Director Matt Wolf‘s documentary Spaceship Earth, which focuses on eight people who lived inside a self-engineered biosphere in the early 1990s, was picked up by Neon and the distributor will be releasing it online in about two and a half weeks – but this release won’t be quite like any other you’ve experienced before. In addition to drive-ins and quarantine-friendly pop-up locations, you’ll be able to watch Spaceship Earth on websites of businesses that have previously had nothing to do with film exhibition, like museums, bookstores, and even restaurants. Get the details below.
Spaceship Earth Trailer
A film about a group of people who are stuck inside for two years is awfully timely right now, but Wolf obviously had no idea just how prescient it would be when he was putting the project together. “While making this film, I never could have imagined that a pandemic would require the entire world to be quarantined,” he said in a statement. “In light of COVID-19, we are all living like biospherians, and we too will reenter a new world. The question is how will we be transformed? Now with a visceral sense of the fragility of our world, it’s on us to protect it.”
Here’s the official synopsis:
Spaceship Earth is the true, stranger-than-fiction, adventure of eight visionaries who in 1991 spent two years quarantined inside of a self-engineered replica of Earth’s ecosystem called BIOSPHERE 2. The experiment was a worldwide phenomenon, chronicling daily existence in the face of life-threatening ecological disaster and a growing criticism that it was nothing more than a cult. The bizarre story is both a cautionary tale and a hopeful lesson of how a small group of dreamers can potentially reimagine a new world.
An Innovative Release Strategy
Neon (which has been absolutely killing it lately with movies like Parasite and Portrait of a Lady on Fire) is putting Spaceship Earth in participating drive-in theaters as well as “select pop-up city-scape projections (safely accessible by quarantined city dwellers).” But the most interesting aspect of the release is the special arrangement the distributor has made to get it seen by the widest audience possible in these times: they’re launching it on theater websites and websites of other affected businesses interested in participating, like film festivals, museums, bookstores, restaurants, and more. And that’s in addition to a more traditional digital rollout, because the movie will also be available on Apple TV, Amazon, Google Play, FandangoNow, Vudu, DIRECTV, DISH, and Hulu.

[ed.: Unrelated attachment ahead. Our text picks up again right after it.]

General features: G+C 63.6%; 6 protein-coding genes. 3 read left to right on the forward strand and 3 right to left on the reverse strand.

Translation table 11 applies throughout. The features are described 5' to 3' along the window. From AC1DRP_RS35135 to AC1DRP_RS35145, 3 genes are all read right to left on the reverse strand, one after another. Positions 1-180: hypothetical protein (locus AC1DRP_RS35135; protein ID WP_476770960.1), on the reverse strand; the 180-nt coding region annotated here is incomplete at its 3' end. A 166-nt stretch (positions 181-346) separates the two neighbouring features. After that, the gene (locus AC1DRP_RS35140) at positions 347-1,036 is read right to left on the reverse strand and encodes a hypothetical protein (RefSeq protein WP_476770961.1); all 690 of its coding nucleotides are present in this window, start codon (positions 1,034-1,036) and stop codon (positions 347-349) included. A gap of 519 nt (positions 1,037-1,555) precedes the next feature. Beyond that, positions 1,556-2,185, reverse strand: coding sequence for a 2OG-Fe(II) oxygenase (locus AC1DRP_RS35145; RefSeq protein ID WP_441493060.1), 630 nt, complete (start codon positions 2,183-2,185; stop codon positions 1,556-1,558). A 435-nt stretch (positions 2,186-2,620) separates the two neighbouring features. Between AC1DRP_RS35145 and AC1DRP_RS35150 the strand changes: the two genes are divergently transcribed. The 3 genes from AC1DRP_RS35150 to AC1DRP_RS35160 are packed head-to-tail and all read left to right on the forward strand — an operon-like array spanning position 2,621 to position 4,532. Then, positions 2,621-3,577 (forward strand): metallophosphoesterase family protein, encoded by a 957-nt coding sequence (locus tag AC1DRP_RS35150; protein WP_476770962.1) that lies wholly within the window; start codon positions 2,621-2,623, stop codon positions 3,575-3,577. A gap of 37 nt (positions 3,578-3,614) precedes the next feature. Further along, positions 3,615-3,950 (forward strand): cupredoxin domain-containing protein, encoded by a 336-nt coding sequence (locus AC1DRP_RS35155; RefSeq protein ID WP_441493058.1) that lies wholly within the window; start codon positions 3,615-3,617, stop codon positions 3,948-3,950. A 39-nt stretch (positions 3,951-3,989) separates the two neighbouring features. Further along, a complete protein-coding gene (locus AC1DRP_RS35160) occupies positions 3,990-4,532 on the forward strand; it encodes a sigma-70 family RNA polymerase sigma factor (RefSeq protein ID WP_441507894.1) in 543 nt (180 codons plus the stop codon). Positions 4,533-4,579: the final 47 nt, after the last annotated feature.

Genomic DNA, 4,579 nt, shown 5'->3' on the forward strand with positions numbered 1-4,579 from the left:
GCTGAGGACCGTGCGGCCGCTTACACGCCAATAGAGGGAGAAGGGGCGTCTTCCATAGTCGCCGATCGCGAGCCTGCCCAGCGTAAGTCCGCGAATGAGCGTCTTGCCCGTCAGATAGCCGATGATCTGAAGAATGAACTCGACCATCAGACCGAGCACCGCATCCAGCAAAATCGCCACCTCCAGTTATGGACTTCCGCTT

But wouldn’t you rather watch it on a restaurant website, just because you can? Here’s some more info about this unconventional rollout:
NEON’s release strategy was devised as a way to address the current limitations of the theatrical experience with the aim of bringing communities and cinephiles together and help support organizations and businesses in need. Allowing independent movie theaters, museums, book stores, arts and cultural organizations, non-profits, restaurants and other severely impacted small businesses to participate in the release will give them the opportunity to stay connected with their community and hopefully provide some much-needed financial support. Additionally, partners will have the option to host private screenings and/or to co-host live online Q&As and panels with filmmakers, film subjects and special guests. A partial list of non-traditional partners includes Atlas Obscura, Earth Day Network, Books are Magic, the Explorers Club, Posteritati, Fernbank Museum, NYC Trivia League, Talcott Mountain Science Center, Ground Support Cafe, Explorers Club, Malaprop’s Bookstore/Cafe, SITE Sante Fe, Synergetic Press, City Growers, Bud Werner Memorial Library, Santa Monica French bistro Pasjoli, and Brooklyn’s famous eatery Locanda Vinii & Olie. Other small businesses and organizations in the US interested in partnering with NEON can learn more and sign-up at www.NEONrated.com.
Spaceship Earth launches everywhere on May 8, 2020.
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